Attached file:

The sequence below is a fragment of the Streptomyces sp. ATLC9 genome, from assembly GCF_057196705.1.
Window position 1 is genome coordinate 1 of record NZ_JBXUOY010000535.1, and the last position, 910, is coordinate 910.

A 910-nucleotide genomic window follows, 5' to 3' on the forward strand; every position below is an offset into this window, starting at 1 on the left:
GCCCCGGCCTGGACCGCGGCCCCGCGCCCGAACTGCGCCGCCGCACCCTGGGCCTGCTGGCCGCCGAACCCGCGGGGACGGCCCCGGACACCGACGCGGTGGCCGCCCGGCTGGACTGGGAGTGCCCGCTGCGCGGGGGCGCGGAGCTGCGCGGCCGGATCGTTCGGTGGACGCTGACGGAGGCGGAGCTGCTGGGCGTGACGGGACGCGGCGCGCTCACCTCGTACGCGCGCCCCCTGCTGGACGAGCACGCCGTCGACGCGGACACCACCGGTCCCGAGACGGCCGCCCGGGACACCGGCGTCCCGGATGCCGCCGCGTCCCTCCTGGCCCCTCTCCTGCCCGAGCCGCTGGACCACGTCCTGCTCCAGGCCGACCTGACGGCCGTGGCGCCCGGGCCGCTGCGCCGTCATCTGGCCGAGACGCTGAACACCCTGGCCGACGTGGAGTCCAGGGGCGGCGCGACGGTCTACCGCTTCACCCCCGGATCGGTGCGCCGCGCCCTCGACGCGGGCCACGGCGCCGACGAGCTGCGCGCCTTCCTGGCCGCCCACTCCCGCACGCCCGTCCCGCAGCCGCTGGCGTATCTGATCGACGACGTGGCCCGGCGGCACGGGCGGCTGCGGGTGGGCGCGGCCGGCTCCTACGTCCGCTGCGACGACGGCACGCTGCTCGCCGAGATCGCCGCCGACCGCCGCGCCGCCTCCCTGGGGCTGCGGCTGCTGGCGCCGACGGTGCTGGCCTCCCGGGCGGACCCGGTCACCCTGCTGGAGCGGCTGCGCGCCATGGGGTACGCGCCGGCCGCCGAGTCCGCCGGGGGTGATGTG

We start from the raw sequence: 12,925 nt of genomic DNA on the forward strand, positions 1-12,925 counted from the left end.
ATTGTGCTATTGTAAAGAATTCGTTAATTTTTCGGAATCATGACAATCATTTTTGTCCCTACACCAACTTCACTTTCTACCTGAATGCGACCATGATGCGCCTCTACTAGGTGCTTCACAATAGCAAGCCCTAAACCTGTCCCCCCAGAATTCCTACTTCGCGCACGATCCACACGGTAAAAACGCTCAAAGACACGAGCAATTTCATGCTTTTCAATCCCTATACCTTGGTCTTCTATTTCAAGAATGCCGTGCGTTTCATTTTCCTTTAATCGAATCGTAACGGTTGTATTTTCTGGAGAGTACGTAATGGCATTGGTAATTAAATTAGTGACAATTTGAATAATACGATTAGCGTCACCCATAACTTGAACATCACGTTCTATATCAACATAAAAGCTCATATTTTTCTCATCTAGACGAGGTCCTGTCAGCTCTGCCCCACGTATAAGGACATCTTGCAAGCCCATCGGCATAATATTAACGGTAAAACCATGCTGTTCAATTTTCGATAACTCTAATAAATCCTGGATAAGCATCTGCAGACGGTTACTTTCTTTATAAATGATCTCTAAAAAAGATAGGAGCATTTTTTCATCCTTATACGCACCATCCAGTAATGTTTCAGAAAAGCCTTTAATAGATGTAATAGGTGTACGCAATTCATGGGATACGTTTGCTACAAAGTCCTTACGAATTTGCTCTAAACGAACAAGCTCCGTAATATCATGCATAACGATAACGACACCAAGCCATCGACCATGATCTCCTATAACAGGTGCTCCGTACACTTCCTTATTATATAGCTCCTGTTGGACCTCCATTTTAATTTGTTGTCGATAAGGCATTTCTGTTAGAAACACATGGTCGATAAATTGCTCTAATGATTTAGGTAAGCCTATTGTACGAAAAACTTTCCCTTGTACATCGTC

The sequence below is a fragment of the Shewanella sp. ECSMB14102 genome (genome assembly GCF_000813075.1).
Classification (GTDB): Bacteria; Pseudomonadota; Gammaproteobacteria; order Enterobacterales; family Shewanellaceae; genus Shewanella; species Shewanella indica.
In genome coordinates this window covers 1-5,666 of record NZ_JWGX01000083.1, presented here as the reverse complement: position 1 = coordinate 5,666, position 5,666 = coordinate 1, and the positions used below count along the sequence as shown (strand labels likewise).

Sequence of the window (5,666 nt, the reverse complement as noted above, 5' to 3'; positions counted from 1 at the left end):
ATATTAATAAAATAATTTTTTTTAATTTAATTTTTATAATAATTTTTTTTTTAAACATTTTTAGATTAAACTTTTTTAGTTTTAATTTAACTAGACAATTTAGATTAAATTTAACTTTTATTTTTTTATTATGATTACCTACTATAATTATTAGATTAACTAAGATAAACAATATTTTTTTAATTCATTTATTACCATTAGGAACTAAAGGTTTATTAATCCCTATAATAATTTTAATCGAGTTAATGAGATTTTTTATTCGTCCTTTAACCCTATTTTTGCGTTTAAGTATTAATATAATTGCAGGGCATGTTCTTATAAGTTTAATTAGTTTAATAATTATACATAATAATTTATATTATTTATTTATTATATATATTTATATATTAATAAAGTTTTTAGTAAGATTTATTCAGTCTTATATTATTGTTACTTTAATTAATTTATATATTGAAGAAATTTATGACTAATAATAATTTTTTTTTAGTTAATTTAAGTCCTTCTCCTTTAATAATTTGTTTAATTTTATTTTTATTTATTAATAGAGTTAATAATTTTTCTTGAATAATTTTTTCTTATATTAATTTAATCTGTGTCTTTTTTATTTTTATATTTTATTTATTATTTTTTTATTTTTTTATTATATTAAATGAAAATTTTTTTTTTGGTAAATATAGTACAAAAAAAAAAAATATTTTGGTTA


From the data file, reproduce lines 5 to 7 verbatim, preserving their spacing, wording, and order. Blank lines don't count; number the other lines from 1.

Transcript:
We start from the raw sequence: 12,925 nt of genomic DNA on the forward strand, positions 1-12,925 counted from the left end.
ATTGTGCTATTGTAAAGAATTCGTTAATTTTTCGGAATCATGACAATCATTTTTGTCCCTACACCAACTTCACTTTCTACCTGAATGCGACCATGATGCGCCTCTACTAGGTGCTTCACAATAGCAAGCCCTAAACCTGTCCCCCCAGAATTCCTACTTCGCGCACGATCCACACGGTAAAAACGCTCAAAGACACGAGCAATTTCATGCTTTTCAATCCCTATACCTTGGTCTTCTATTTCAAGAATGCCGTGCGTTTCATTTTCCTTTAATCGAATCGTAACGGTTGTATTTTCTGGAGAGTACGTAATGGCATTGGTAATTAAATTAGTGACAATTTGAATAATACGATTAGCGTCACCCATAACTTGAACATCACGTTCTATATCAACATAAAAGCTCATATTTTTCTCATCTAGACGAGGTCCTGTCAGCTCTGCCCCACGTATAAGGACATCTTGCAAGCCCATCGGCATAATATTAACGGTAAAACCATGCTGTTCAATTTTCGATAACTCTAATAAATCCTGGATAAGCATCTGCAGACGGTTACTTTCTTTATAAATGATCTCTAAAAAAGATAGGAGCATTTTTTCATCCTTATACGCACCATCCAGTAATGTTTCAGAAAAGCCTTTAATAGATGTAATAGGTGTACGCAATTCATGGGATACGTTTGCTACAAAGTCCTTACGAATTTGCTCTAAACGAACAAGCTCCGTAATATCATGCATAACGATAACGACACCAAGCCATCGACCATGATCTCCTATAACAGGTGCTCCGTACACTTCCTTATTATATAGCTCCTGTTGGACCTCCATTTTAATTTGTTGTCGATAAGGCATTTCTGTTAGAAACACATGGTCGATAAATTGCTCTAATGATTTAGGTAAGCCTATTGTACGAAAAACTTTCCCTTGTACATCGTC

The sequence below is a fragment of the Shewanella sp. ECSMB14102 genome (genome assembly GCF_000813075.1).